Charlemagne, however, lived a long and happy life with no illness; he died at age 72.
Primary source: Daily Life in the World of Charlemagne, Pierre Riché (U. of Pennsylvania Press)

7 Comments:

Blogger Victoria Dahl said...

Gah! This is scaring me and I don't even have to face it!

Seriously, I can't imagine living in a time when you could accidentally cut yourself and think, "Well, I hope I don't die from that."

7:44 AM  
Blogger Kathrynn Dennis said...

I read there was actually utility in the application of clotted cobwebs to wounds...cobwebs often bore the mold Penicillium!

What a way to to get your antibiotics.

9:05 AM  
Blogger Kalen Hughes said...

Great post, Lynna! I love the fact that many home remedies really did work, and it’s interesting to see just what the daily fears of people were (because aside from the wolves, they hadn’t really changed by the 18th century when my books are set).

9:09 AM  
Blogger Pam Rosenthal said...

Re childbirth (from my hooked on classics side), I recently learned that Euripides' Medea says that she'd rather go to battle three times than give birth once. And she was probably right, in terms of the odds.

9:14 AM  
Blogger Keira Soleore said...

Well, gosh, Lynna. My first manuscript was romanticizing the English on the 9th century. Heh. To be sure, I glossed over a lot of this terrifying stuff.

A great post to revisit for Halloween. :)

When you raise a child you realize how much of the fear is taught. For the first couple years, she was fine to wake up in the winter mornings in the dark and play and chat to herself in the dark by herself. Once she started going to school, then she started needing a night light. She adored dragons, till a children's book read to her by one of her teachers talked about dragons as scary monsters.

Kalen, a roundabout way of saying that no wonder the things people feared had not changed even a millennium later. Fear gets passed down.

Electricity was a big jump up, and suddenly scary stories had to be modified. :)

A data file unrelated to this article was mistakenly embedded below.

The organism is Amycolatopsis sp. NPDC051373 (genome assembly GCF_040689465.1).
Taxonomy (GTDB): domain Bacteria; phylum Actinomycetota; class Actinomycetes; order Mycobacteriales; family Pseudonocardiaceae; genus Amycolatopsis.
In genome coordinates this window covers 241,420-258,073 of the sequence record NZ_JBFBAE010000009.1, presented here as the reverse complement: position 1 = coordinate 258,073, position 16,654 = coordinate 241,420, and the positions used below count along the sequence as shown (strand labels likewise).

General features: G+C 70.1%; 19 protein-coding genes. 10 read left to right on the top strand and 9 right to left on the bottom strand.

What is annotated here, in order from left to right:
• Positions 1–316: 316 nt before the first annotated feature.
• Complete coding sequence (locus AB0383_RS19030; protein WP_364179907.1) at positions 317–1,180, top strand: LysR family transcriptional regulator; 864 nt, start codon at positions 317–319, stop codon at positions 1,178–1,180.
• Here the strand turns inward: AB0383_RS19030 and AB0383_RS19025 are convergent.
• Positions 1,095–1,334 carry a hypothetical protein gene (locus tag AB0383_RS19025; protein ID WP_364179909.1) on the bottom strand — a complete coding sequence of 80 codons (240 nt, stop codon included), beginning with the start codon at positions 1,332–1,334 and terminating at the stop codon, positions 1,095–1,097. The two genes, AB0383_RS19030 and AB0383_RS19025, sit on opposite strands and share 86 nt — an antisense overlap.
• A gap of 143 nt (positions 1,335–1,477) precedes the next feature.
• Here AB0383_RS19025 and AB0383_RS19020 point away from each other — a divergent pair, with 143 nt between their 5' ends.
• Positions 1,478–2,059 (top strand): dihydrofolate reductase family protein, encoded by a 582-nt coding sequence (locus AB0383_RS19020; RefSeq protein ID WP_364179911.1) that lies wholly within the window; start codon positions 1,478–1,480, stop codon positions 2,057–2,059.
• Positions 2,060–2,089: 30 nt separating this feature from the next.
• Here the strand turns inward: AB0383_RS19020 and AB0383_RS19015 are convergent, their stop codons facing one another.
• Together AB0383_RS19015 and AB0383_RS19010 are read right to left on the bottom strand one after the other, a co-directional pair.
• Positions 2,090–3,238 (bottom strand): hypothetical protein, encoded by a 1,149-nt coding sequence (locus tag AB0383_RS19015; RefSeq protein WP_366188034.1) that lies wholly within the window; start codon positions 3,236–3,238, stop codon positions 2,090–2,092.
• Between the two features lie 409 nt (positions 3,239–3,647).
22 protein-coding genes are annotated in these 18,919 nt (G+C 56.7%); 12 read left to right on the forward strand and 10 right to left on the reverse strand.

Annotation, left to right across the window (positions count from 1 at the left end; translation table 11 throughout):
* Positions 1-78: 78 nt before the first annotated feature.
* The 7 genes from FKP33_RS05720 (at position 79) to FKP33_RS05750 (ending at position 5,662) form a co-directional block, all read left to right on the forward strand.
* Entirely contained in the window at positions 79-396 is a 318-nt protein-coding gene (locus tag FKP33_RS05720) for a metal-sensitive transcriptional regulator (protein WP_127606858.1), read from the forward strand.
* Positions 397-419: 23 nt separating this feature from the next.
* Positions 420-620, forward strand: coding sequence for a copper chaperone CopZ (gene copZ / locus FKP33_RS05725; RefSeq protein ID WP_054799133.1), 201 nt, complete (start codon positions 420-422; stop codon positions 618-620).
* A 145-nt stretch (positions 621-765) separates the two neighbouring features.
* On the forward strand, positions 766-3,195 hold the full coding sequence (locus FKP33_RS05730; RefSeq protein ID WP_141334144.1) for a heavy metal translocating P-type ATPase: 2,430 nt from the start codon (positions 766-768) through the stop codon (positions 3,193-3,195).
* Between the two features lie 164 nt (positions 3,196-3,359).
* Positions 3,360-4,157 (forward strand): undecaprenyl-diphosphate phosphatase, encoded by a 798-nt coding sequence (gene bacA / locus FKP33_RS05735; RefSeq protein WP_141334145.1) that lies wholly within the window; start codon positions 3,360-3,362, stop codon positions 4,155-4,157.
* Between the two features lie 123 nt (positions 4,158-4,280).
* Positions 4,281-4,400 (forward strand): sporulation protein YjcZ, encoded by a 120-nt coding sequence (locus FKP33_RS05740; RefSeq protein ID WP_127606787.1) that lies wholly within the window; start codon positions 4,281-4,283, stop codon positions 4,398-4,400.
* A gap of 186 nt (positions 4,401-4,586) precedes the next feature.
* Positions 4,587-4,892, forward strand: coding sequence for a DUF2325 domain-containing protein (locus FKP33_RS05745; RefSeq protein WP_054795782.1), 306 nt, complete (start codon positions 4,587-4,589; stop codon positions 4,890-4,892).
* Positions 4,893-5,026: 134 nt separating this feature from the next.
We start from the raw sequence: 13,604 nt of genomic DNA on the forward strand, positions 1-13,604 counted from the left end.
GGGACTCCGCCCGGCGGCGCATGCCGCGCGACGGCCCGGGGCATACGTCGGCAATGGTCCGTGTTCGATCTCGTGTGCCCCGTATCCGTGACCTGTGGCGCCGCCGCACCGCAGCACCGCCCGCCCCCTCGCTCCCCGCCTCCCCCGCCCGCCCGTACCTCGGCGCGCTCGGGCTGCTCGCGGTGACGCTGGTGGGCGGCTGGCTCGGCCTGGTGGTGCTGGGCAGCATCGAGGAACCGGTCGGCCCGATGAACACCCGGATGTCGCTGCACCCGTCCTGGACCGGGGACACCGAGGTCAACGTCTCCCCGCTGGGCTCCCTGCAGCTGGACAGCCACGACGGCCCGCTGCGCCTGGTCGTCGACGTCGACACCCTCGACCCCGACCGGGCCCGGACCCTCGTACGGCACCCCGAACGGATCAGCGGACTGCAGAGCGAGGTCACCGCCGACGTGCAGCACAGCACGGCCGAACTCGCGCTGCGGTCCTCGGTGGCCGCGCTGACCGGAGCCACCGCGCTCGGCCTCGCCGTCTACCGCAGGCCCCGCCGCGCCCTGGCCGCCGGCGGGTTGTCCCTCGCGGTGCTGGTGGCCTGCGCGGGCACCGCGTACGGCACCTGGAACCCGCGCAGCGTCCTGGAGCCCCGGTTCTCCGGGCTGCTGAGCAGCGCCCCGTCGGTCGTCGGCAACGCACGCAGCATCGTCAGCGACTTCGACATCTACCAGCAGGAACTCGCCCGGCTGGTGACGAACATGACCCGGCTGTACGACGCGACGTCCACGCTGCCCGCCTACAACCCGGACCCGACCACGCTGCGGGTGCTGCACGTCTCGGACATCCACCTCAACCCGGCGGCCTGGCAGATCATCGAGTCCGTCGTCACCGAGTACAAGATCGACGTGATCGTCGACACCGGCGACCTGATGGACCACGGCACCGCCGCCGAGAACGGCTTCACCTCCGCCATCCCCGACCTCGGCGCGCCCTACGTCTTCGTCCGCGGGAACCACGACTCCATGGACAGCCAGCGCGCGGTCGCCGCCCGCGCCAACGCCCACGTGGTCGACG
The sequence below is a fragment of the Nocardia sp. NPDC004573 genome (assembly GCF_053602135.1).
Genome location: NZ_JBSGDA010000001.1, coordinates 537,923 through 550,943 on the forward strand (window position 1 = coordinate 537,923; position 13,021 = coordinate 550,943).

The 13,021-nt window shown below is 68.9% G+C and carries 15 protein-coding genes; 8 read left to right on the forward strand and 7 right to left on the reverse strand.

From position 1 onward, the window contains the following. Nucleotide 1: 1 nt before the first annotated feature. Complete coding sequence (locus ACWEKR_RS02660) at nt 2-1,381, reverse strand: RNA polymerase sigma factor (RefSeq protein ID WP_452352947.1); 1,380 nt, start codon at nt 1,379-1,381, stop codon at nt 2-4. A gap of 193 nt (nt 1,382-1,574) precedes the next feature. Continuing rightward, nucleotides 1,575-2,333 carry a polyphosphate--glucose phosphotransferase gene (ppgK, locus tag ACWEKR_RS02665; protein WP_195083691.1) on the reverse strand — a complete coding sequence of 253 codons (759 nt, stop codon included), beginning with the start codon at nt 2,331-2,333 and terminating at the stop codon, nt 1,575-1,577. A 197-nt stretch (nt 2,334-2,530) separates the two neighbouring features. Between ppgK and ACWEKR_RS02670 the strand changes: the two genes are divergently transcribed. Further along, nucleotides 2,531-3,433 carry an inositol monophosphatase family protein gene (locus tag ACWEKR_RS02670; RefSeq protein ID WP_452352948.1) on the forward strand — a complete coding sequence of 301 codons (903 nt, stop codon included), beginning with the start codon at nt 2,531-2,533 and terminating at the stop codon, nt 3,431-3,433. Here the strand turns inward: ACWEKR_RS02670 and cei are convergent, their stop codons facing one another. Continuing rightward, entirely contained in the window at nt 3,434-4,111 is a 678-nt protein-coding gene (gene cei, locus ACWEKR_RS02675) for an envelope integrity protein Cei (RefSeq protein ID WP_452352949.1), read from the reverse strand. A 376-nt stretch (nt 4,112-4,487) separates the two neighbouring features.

11:45 PM  
Blogger Amanda Elyot said...

I've always wondered how much the Church -- which sought to keep people in line in so many ways then, not least of which was because the clergy were often the only literate ones in a town -- fostered these folkloric superstitions. Because of the lack of good hygiene, I imagine the ills and diseases that could fell someone were indeed frightening. And the clothes were often as filthy as the people. When I was studying stage combat, I remember learning that in later centuries men would strip to the waist before a duel because the germs from their dirty shirt could infect any wound they received. I think that literature has romanticized this era ever since Chretien de Troyes whipped up his tales of the Arthurian legends. Thanks for the reality check and the treasure trove of information on life as it really was.

6:42 AM  
Blogger Gretchen Craig said...

Two of your scary elements really strike me. One if the fear of the dark. Hadn't thought much about taht, but with windows being paltry and few, often no candles, etc. the dark was a different placed from what most of us have known. The other was about starvation. I can't really get my head around seeing people die from lack of food. Not that I don't know about it even now -- intellectually -- but to imagine it. Can't? Don't want to?
It's really really scary.

12:18 PM